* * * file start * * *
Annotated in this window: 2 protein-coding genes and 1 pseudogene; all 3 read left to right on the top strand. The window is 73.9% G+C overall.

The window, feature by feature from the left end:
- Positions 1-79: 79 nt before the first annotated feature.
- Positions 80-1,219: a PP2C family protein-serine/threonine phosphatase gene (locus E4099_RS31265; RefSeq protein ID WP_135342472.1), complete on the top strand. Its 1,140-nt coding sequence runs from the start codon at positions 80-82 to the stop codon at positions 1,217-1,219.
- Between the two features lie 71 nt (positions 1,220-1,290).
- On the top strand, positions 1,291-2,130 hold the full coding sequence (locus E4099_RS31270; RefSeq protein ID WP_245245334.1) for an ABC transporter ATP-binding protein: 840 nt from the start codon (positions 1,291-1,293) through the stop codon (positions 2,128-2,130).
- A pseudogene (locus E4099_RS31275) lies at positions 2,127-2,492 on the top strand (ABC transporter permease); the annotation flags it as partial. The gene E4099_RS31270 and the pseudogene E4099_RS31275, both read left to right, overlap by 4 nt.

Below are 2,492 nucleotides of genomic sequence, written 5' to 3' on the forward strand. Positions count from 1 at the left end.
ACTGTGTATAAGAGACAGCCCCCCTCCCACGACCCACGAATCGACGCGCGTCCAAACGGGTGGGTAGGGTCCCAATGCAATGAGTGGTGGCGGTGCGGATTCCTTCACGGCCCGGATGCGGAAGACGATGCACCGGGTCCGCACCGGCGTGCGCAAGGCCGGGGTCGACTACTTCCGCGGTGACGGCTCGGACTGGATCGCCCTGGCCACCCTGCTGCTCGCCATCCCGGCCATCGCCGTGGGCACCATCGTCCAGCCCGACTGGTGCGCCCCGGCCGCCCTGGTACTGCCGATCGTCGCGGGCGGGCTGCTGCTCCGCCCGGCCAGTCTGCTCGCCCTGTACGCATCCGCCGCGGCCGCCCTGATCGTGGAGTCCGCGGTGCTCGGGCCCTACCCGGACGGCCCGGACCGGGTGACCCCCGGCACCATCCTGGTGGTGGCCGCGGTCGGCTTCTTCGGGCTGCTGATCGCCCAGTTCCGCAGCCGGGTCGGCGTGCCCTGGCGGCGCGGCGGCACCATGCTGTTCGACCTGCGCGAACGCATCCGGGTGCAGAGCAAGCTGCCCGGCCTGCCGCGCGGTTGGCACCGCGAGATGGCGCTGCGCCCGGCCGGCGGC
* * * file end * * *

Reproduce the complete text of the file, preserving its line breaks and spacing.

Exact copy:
Annotated in this window: 2 protein-coding genes and 1 pseudogene; all 3 read left to right on the top strand. The window is 73.9% G+C overall.

The window, feature by feature from the left end:
- Positions 1-79: 79 nt before the first annotated feature.
- Positions 80-1,219: a PP2C family protein-serine/threonine phosphatase gene (locus E4099_RS31265; RefSeq protein ID WP_135342472.1), complete on the top strand. Its 1,140-nt coding sequence runs from the start codon at positions 80-82 to the stop codon at positions 1,217-1,219.
- Between the two features lie 71 nt (positions 1,220-1,290).
- On the top strand, positions 1,291-2,130 hold the full coding sequence (locus E4099_RS31270; RefSeq protein ID WP_245245334.1) for an ABC transporter ATP-binding protein: 840 nt from the start codon (positions 1,291-1,293) through the stop codon (positions 2,128-2,130).
- A pseudogene (locus E4099_RS31275) lies at positions 2,127-2,492 on the top strand (ABC transporter permease); the annotation flags it as partial. The gene E4099_RS31270 and the pseudogene E4099_RS31275, both read left to right, overlap by 4 nt.

Below are 2,492 nucleotides of genomic sequence, written 5' to 3' on the forward strand. Positions count from 1 at the left end.
ACTGTGTATAAGAGACAGCCCCCCTCCCACGACCCACGAATCGACGCGCGTCCAAACGGGTGGGTAGGGTCCCAATGCAATGAGTGGTGGCGGTGCGGATTCCTTCACGGCCCGGATGCGGAAGACGATGCACCGGGTCCGCACCGGCGTGCGCAAGGCCGGGGTCGACTACTTCCGCGGTGACGGCTCGGACTGGATCGCCCTGGCCACCCTGCTGCTCGCCATCCCGGCCATCGCCGTGGGCACCATCGTCCAGCCCGACTGGTGCGCCCCGGCCGCCCTGGTACTGCCGATCGTCGCGGGCGGGCTGCTGCTCCGCCCGGCCAGTCTGCTCGCCCTGTACGCATCCGCCGCGGCCGCCCTGATCGTGGAGTCCGCGGTGCTCGGGCCCTACCCGGACGGCCCGGACCGGGTGACCCCCGGCACCATCCTGGTGGTGGCCGCGGTCGGCTTCTTCGGGCTGCTGATCGCCCAGTTCCGCAGCCGGGTCGGCGTGCCCTGGCGGCGCGGCGGCACCATGCTGTTCGACCTGCGCGAACGCATCCGGGTGCAGAGCAAGCTGCCCGGCCTGCCGCGCGGTTGGCACCGCGAGATGGCGCTGCGCCCGGCCGGCGGC